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Updated: Aug 04, 2023

Does Having Too Many Bank Accounts Hurt Your Credit Score?

Multiple bank accounts don't necessarily hurt your credit score, but there are a few ways that they might. MyBankTracker breaks down how.
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As the ups and downs of life send you on a financial roller coaster, you could find yourself with many bank accounts to your name.

You may have been forced to relocate and open a local account for a job, you might be chasing high rates on savings accounts or opening accounts for cash bonuses.

Before you know it, you're receiving statements for bank accounts that have become obsolete.

Due to increased awareness of financial literacy brought upon by the recession, bank customers have shown mounting concerns over their financial footprints.

Credit has become a top priority in recent years. If you happen to have many bank accounts, you might worry if they will have any negative effect on your credit score.

Quick answer: Credit scores are not affected by the number of bank accounts in your name.

How Credit Scores Work

Generally, your credit score is not directly tied to bank accounts. Regular bank activity will have little effect on your credit score because credit scores are based on data on your credit report.

Your credit report does not record information regarding your banking activity in the same manner that it keeps information on your credit cards, student loans, mortgages, and other debt obligations.

Taking a look at the FICO score, the most commonly used credit scoring model, you'll see that banking activity is not relevant:

FICO Credit Score Factors and Their Percentages

FICO credit score factors Percentage weight on credit score: What it means:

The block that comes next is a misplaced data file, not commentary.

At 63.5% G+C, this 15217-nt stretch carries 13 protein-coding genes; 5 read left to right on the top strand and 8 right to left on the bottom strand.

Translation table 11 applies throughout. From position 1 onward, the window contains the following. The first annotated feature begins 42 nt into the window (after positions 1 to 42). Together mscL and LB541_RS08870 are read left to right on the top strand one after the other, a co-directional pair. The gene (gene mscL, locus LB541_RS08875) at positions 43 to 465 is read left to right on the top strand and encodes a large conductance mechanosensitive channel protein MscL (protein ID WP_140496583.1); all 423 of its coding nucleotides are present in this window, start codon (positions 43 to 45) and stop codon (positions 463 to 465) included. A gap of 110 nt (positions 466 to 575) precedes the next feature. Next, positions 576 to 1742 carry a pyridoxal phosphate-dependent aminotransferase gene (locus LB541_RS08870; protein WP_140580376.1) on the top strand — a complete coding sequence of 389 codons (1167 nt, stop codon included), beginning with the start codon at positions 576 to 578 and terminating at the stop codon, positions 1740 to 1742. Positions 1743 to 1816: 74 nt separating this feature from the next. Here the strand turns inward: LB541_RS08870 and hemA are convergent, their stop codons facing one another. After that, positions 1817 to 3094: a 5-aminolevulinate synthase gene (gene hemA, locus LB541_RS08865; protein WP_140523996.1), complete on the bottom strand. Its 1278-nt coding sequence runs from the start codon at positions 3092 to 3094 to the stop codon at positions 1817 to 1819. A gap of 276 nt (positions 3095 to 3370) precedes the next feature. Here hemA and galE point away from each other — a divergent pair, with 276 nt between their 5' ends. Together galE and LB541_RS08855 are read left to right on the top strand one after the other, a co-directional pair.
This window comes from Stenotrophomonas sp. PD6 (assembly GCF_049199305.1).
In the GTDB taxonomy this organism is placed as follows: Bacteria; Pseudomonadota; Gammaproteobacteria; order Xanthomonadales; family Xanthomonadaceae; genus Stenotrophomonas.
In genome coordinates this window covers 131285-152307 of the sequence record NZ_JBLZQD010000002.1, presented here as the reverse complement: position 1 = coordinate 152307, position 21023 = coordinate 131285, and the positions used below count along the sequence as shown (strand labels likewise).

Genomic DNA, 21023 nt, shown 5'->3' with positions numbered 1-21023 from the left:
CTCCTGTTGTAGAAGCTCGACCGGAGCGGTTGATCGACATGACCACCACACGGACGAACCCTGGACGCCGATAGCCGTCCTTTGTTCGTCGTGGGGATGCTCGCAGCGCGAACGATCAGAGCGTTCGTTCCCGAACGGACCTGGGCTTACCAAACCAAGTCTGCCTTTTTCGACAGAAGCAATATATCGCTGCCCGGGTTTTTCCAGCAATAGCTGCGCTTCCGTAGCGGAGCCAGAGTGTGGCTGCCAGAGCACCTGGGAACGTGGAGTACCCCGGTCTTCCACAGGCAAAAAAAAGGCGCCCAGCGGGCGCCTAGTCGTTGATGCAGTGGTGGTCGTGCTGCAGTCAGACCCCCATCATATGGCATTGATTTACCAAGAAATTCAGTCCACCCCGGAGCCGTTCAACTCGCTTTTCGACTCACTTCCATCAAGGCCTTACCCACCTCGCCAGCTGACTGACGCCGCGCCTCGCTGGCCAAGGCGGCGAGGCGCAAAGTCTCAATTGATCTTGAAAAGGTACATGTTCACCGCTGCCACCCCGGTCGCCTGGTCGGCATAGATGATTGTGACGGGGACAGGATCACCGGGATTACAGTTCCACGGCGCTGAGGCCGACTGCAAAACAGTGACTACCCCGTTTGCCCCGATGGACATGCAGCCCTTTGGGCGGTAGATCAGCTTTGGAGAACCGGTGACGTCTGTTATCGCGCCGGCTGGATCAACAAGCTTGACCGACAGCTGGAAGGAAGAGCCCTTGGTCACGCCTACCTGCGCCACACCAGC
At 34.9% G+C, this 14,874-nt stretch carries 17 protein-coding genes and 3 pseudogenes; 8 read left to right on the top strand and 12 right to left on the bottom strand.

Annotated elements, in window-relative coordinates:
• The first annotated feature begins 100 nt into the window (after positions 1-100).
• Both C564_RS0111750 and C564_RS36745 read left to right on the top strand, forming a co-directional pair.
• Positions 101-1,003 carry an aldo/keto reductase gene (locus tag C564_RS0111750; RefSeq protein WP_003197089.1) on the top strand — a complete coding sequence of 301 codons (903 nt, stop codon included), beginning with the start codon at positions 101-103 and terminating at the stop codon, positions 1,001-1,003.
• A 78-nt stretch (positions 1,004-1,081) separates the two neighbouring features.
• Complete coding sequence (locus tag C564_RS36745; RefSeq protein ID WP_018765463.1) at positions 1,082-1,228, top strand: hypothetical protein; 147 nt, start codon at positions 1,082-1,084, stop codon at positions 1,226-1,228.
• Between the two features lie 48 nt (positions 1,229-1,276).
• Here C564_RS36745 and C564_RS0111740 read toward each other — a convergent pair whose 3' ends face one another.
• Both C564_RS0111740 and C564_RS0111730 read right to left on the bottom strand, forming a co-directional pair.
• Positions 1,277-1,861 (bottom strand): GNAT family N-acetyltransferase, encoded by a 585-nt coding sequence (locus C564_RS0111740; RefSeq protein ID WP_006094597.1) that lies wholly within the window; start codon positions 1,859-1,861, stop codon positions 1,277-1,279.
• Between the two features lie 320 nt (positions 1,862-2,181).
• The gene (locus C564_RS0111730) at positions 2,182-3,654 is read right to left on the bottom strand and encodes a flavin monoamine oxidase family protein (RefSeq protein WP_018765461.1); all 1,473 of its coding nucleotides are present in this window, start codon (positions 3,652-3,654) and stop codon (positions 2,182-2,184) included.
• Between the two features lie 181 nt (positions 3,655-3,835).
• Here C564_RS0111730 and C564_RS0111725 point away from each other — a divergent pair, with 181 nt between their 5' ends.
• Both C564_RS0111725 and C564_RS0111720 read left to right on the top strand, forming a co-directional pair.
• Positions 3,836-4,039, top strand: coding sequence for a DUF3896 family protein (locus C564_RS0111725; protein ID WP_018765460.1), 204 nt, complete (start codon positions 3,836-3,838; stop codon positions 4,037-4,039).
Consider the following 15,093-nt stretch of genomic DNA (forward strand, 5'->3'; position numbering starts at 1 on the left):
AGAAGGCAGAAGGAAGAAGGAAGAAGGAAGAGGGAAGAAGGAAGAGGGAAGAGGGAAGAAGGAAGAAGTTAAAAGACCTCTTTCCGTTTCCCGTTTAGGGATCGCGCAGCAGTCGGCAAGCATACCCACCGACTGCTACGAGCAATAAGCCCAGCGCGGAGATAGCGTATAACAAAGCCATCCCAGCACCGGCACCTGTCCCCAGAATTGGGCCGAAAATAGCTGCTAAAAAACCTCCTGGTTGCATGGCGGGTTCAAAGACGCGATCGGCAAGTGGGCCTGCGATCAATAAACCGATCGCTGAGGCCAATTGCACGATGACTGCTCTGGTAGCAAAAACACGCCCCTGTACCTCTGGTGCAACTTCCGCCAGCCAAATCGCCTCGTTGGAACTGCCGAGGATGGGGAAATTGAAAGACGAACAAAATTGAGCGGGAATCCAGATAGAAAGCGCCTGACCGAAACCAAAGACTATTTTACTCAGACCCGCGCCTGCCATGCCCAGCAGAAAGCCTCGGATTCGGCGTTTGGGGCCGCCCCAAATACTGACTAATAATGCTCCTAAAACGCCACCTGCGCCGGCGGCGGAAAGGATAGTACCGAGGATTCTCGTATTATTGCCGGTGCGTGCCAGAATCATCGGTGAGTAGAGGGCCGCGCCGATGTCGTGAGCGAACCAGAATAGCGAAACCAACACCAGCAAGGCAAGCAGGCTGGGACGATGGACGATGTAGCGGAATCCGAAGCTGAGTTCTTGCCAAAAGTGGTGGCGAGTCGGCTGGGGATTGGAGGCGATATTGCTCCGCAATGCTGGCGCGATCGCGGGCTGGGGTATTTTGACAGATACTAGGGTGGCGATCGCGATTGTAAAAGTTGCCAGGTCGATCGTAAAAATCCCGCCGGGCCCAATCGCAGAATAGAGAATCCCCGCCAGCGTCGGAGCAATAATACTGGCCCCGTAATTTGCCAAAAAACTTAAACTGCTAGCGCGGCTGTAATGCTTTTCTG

Payment history 35% Your track record when it comes to making (at least) the minimum payment by the due date.
Amounts owed 30% How much of your borrowing potential is actually being used. Determined by dividing total debt by total credit limits.
Length of credit history 15% The average age of your active credit lines. Longer histories tend to show responsibility with credit.
Credit mix 10% The different types of active credit lines that you handle (e.g., mortgage, credit cards, students loans, etc.)
New credit 10% The new lines of credit that you've requested. New credit applications tend to hurt you score temporarily. Learn more about FICO credit score

However, be mindful that there is an odd chance that your bank accounts can affect your credit score.

Bank Accounts and Your Credit

There are two notable instances in which your bank accounts could hurt your credit score.

The first instance is when you open your bank account, which could result in a hard pull on your credit report if the bank requires it.

This could give your credit score a small ding. If you open new bank accounts at multiple banks within a short period, you could do some substantial short-term damage to your credit score if more than one of these institutions pull your credit report.

The second instance could occur if you allow your account to reach a negative balance.

This situation could occur when you overdraw your account or monthly account maintenance fees wipe out your account balance.

If your bank accounts are left in negative territory for a long period of time, the bank could send your account to a collections agency in an attempt to retrieve the amount owed.

It would make a huge black mark on your credit report and your credit score.

Other than the two situations mentioned above, having an overabundance of bank accounts should have relatively little to no effect on your credit score if you keep the accounts in good standing.

Financial Cleanup

A multitude of bank accounts doesn’t necessarily bode well for your financial health.

The wise move would be to officially close any bank accounts that you’ve abandoned because you’ll never know when you or the bank could trigger a transaction or fee.

Most likely, you won’t be aware of it and be surprised to find that your credit score has taken a dive.

Consolidate your accounts by transferring any remaining balances from neglected bank accounts.

Banks will not close an account until there is a zero balance so even a few cents in an account can prevent the account from closing.

Some banks have begun closing accounts that are inactive for a certain period of time. In any case, request written confirmation that your account is closed.